A good way to hear one of these more truthfully is to go into a small room (yes, the bathroom) and play off some empty walls.

I entirely suspect that a lot of people are turned off by archtops of all sorts because they can't get used to that.

JeffD
Aug-30-2009, 9:35pm
Here is a fine example - although its tough to keep your ear and eyes off that fiddle player isn't it?

http://www.youtube.com/watch?v=qU_-QAFZq4I&feature=related

Or here it is again with all the Quebe sisters. Nice sound.

http://www.youtube.com/watch?v=7yYr_U0Pcow

JeffD
Aug-30-2009, 9:36pm
Disappointing sound? Baseball bat neck? You guys are missing the important stuff here! When that instrument was built, LLoyd Loar actually walked through the door of the plant where it was made! It has a snake head ...and a truss rod...a truss rod, I tell you!

Oh...it's guitar, not a mandolin...well, that's different...
;)

The sales guy told me someone had asked him if it was a Loar era guitar!

:))

barney 59
Sep-02-2009, 1:45am
The sales guy told me someone had asked him if it was a Loar era guitar!

:))

Is that a question? Maybe it's not but if it is , 1924 is considered a Loar era instrument.

JeffD
Sep-03-2009, 11:13pm
Is that a question? Maybe it's not but if it is , 1924 is considered a Loar era instrument.

Here is a Loar era Chrysler :))

Well he could have come to work in one, and while overseeing the making of a mandolin he might out of the corner of his eye seen an L-3 guitar go by.

It could-a happened that way. :grin:

BradKlein
Sep-04-2009, 2:34am
There are some confusing bits to this thread in my mind. First of all, the L-3 is indeed a Loar era guitar, and I think it's safe to say that Lloyd Loar had a marked influence on the entire guitar line, not just the L-5. I think that most would agree that in the mandolin line, the Loar era instruments differ all the way down to the Jr. from the earlier and later examples of the same model.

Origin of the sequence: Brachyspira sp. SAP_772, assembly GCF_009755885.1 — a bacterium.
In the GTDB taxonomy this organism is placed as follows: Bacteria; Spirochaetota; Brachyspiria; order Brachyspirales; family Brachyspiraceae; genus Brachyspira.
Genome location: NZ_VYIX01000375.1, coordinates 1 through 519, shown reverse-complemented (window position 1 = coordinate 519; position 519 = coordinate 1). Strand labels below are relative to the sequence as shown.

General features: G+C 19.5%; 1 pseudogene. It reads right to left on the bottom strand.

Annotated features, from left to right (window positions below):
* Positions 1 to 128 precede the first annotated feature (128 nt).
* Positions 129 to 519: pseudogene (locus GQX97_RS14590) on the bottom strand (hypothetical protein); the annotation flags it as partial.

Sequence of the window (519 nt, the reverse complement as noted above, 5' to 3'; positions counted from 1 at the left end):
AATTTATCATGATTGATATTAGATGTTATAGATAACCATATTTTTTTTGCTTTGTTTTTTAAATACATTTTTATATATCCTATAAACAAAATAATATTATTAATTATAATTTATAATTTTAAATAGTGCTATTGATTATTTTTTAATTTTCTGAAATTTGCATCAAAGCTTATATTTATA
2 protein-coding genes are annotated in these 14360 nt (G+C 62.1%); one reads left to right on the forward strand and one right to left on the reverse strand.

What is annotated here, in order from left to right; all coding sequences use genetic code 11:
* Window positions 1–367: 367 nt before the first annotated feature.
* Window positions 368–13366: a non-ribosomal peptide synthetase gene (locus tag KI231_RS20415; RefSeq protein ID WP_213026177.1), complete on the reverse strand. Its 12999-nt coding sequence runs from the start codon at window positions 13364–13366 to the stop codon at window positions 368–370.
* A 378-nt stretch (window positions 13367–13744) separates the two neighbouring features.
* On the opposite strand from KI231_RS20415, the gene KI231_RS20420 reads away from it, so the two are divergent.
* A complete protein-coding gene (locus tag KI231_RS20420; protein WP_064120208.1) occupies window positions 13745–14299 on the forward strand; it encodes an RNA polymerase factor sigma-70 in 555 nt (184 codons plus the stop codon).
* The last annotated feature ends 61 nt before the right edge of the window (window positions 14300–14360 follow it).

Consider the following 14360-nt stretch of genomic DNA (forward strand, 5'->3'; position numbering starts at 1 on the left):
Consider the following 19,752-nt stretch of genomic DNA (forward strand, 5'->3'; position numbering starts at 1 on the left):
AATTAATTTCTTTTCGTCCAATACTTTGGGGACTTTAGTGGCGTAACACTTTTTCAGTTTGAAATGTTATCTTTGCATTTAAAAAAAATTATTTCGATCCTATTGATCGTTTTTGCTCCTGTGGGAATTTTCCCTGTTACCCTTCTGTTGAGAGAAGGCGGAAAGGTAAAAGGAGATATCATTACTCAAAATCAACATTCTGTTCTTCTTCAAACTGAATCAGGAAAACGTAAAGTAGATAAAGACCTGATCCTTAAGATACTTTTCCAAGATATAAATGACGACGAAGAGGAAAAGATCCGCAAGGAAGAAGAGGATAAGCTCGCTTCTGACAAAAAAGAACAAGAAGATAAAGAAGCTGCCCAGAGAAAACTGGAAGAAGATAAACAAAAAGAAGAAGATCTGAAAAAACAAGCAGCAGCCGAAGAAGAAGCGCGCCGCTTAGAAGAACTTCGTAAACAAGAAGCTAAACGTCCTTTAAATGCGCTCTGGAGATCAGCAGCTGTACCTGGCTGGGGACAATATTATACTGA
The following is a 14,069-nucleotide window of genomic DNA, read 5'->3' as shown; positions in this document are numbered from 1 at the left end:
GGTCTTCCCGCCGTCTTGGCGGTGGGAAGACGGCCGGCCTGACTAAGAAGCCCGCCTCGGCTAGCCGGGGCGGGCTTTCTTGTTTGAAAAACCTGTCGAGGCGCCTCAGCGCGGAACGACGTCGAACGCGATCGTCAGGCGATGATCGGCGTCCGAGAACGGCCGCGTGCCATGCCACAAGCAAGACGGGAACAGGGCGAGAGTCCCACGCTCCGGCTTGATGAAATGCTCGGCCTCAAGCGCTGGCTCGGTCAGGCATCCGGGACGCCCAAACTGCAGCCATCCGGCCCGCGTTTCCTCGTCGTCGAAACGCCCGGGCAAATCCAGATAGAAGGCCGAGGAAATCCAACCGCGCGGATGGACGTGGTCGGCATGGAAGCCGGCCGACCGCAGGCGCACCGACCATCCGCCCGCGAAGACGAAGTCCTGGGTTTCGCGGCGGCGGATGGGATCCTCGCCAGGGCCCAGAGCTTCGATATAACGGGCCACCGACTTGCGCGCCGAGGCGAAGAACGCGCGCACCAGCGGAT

Secondly, Gibson's round hole archtops are very fine instruments and if taken for what they are, shouldn't disappoint. Remember that the players of the day were willing to pay considerable sums, more than for many flat tops that today sell for MUCH higher prices. I think this has to do with tastes and changing styles of playing, of course. But the old archtops can be wonderfully sweet sounding, and can really pack a punch when played with some muscle. And can be just plain fun to pick.

I think that May sounds great in the clip above for example.

Rob Gerety
Sep-04-2009, 6:25am
Or here it is again with all the Quebe sisters. Nice sound.

http://www.youtube.com/watch?v=7yYr_U0Pcow

Of course - the video I posted above is the guitar player in the Quebe sisters band and one of the sisters. Same folks. I think you knew that. But man, that younger sister smokes, eh?